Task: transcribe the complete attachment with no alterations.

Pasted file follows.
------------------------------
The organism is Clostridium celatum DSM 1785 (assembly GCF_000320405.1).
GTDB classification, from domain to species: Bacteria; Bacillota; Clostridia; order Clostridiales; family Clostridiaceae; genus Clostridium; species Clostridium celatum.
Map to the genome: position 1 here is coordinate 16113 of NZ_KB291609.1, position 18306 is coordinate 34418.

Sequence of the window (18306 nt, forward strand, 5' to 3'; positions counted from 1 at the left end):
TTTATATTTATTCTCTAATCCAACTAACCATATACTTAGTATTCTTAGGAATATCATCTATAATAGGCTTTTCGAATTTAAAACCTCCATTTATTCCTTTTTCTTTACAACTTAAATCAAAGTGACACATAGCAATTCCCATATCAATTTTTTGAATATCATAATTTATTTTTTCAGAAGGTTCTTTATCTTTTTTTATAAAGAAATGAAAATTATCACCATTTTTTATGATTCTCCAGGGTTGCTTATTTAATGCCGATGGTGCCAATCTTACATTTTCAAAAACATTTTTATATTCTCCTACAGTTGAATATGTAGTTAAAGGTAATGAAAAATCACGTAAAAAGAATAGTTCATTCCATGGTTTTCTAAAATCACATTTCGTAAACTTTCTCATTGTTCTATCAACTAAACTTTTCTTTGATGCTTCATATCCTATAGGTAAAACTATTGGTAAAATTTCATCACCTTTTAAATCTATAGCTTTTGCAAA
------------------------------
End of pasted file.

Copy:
The organism is Clostridium celatum DSM 1785 (assembly GCF_000320405.1).
GTDB classification, from domain to species: Bacteria; Bacillota; Clostridia; order Clostridiales; family Clostridiaceae; genus Clostridium; species Clostridium celatum.
Map to the genome: position 1 here is coordinate 16113 of NZ_KB291609.1, position 18306 is coordinate 34418.

Sequence of the window (18306 nt, forward strand, 5' to 3'; positions counted from 1 at the left end):
TTTATATTTATTCTCTAATCCAACTAACCATATACTTAGTATTCTTAGGAATATCATCTATAATAGGCTTTTCGAATTTAAAACCTCCATTTATTCCTTTTTCTTTACAACTTAAATCAAAGTGACACATAGCAATTCCCATATCAATTTTTTGAATATCATAATTTATTTTTTCAGAAGGTTCTTTATCTTTTTTTATAAAGAAATGAAAATTATCACCATTTTTTATGATTCTCCAGGGTTGCTTATTTAATGCCGATGGTGCCAATCTTACATTTTCAAAAACATTTTTATATTCTCCTACAGTTGAATATGTAGTTAAAGGTAATGAAAAATCACGTAAAAAGAATAGTTCATTCCATGGTTTTCTAAAATCACATTTCGTAAACTTTCTCATTGTTCTATCAACTAAACTTTTCTTTGATGCTTCATATCCTATAGGTAAAACTATTGGTAAAATTTCATCACCTTTTAAATCTATAGCTTTTGCAAA